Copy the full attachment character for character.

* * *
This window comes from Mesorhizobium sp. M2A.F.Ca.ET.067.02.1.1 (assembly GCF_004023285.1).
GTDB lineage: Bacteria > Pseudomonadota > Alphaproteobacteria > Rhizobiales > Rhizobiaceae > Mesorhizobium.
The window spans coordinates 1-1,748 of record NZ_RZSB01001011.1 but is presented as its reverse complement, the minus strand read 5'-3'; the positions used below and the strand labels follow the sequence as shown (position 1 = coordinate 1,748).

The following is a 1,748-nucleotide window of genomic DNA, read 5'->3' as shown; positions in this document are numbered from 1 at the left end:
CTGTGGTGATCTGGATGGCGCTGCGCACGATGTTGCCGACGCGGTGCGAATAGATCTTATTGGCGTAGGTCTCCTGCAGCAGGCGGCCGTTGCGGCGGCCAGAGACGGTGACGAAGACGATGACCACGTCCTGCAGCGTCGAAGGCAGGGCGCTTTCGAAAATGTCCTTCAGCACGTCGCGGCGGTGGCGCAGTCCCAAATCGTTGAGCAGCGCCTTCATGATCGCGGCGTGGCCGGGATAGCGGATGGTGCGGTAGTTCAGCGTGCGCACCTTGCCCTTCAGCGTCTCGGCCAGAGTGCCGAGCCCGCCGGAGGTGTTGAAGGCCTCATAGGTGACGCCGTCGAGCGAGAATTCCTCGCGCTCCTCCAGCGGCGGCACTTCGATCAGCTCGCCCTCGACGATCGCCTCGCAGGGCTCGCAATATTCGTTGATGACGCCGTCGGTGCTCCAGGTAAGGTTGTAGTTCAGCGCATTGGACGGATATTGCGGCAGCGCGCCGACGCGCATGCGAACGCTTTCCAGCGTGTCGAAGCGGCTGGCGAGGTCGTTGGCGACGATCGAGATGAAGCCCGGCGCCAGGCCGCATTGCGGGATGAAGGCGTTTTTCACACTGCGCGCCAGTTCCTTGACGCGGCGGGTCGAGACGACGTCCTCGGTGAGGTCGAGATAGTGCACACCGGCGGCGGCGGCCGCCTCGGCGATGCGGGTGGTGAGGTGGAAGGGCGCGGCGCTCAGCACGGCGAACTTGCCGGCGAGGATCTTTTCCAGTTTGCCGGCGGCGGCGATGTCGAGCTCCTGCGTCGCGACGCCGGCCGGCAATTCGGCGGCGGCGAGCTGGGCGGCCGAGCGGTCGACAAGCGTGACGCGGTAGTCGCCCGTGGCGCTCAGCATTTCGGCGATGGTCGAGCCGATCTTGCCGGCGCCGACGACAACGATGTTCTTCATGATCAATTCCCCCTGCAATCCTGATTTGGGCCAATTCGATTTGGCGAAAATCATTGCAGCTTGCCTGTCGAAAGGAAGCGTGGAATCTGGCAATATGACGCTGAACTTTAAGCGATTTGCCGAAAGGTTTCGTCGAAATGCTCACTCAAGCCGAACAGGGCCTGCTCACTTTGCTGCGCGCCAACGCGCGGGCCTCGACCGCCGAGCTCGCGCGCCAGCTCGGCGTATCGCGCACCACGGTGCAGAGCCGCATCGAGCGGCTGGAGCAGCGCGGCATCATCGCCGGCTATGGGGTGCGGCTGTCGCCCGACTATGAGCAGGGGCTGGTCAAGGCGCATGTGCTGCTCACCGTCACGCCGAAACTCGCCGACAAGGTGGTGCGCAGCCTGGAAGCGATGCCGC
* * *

This window comes from Mesorhizobium sp. M2A.F.Ca.ET.067.02.1.1 (assembly GCF_004023285.1).
GTDB lineage: Bacteria > Pseudomonadota > Alphaproteobacteria > Rhizobiales > Rhizobiaceae > Mesorhizobium.
The window spans coordinates 1-1,748 of record NZ_RZSB01001011.1 but is presented as its reverse complement, the minus strand read 5'-3'; the positions used below and the strand labels follow the sequence as shown (position 1 = coordinate 1,748).

The following is a 1,748-nucleotide window of genomic DNA, read 5'->3' as shown; positions in this document are numbered from 1 at the left end:
CTGTGGTGATCTGGATGGCGCTGCGCACGATGTTGCCGACGCGGTGCGAATAGATCTTATTGGCGTAGGTCTCCTGCAGCAGGCGGCCGTTGCGGCGGCCAGAGACGGTGACGAAGACGATGACCACGTCCTGCAGCGTCGAAGGCAGGGCGCTTTCGAAAATGTCCTTCAGCACGTCGCGGCGGTGGCGCAGTCCCAAATCGTTGAGCAGCGCCTTCATGATCGCGGCGTGGCCGGGATAGCGGATGGTGCGGTAGTTCAGCGTGCGCACCTTGCCCTTCAGCGTCTCGGCCAGAGTGCCGAGCCCGCCGGAGGTGTTGAAGGCCTCATAGGTGACGCCGTCGAGCGAGAATTCCTCGCGCTCCTCCAGCGGCGGCACTTCGATCAGCTCGCCCTCGACGATCGCCTCGCAGGGCTCGCAATATTCGTTGATGACGCCGTCGGTGCTCCAGGTAAGGTTGTAGTTCAGCGCATTGGACGGATATTGCGGCAGCGCGCCGACGCGCATGCGAACGCTTTCCAGCGTGTCGAAGCGGCTGGCGAGGTCGTTGGCGACGATCGAGATGAAGCCCGGCGCCAGGCCGCATTGCGGGATGAAGGCGTTTTTCACACTGCGCGCCAGTTCCTTGACGCGGCGGGTCGAGACGACGTCCTCGGTGAGGTCGAGATAGTGCACACCGGCGGCGGCGGCCGCCTCGGCGATGCGGGTGGTGAGGTGGAAGGGCGCGGCGCTCAGCACGGCGAACTTGCCGGCGAGGATCTTTTCCAGTTTGCCGGCGGCGGCGATGTCGAGCTCCTGCGTCGCGACGCCGGCCGGCAATTCGGCGGCGGCGAGCTGGGCGGCCGAGCGGTCGACAAGCGTGACGCGGTAGTCGCCCGTGGCGCTCAGCATTTCGGCGATGGTCGAGCCGATCTTGCCGGCGCCGACGACAACGATGTTCTTCATGATCAATTCCCCCTGCAATCCTGATTTGGGCCAATTCGATTTGGCGAAAATCATTGCAGCTTGCCTGTCGAAAGGAAGCGTGGAATCTGGCAATATGACGCTGAACTTTAAGCGATTTGCCGAAAGGTTTCGTCGAAATGCTCACTCAAGCCGAACAGGGCCTGCTCACTTTGCTGCGCGCCAACGCGCGGGCCTCGACCGCCGAGCTCGCGCGCCAGCTCGGCGTATCGCGCACCACGGTGCAGAGCCGCATCGAGCGGCTGGAGCAGCGCGGCATCATCGCCGGCTATGGGGTGCGGCTGTCGCCCGACTATGAGCAGGGGCTGGTCAAGGCGCATGTGCTGCTCACCGTCACGCCGAAACTCGCCGACAAGGTGGTGCGCAGCCTGGAAGCGATGCCGC